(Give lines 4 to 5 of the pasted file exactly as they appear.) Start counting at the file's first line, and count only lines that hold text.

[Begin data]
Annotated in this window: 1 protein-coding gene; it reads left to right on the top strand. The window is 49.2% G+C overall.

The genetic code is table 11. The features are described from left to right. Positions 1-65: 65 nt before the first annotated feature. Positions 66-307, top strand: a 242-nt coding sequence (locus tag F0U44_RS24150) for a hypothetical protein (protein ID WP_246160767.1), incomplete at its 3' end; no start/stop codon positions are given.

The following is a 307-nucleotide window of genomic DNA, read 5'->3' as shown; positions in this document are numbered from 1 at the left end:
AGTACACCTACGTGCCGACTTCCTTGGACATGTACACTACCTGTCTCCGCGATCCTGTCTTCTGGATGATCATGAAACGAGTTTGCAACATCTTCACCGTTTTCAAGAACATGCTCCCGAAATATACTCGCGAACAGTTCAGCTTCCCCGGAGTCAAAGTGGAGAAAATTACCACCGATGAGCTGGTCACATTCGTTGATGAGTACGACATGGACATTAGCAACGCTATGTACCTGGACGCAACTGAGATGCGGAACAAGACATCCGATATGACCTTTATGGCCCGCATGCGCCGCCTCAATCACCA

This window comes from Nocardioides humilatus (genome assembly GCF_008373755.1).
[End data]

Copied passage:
AGTACACCTACGTGCCGACTTCCTTGGACATGTACACTACCTGTCTCCGCGATCCTGTCTTCTGGATGATCATGAAACGAGTTTGCAACATCTTCACCGTTTTCAAGAACATGCTCCCGAAATATACTCGCGAACAGTTCAGCTTCCCCGGAGTCAAAGTGGAGAAAATTACCACCGATGAGCTGGTCACATTCGTTGATGAGTACGACATGGACATTAGCAACGCTATGTACCTGGACGCAACTGAGATGCGGAACAAGACATCCGATATGACCTTTATGGCCCGCATGCGCCGCCTCAATCACCA

This window comes from Nocardioides humilatus (genome assembly GCF_008373755.1).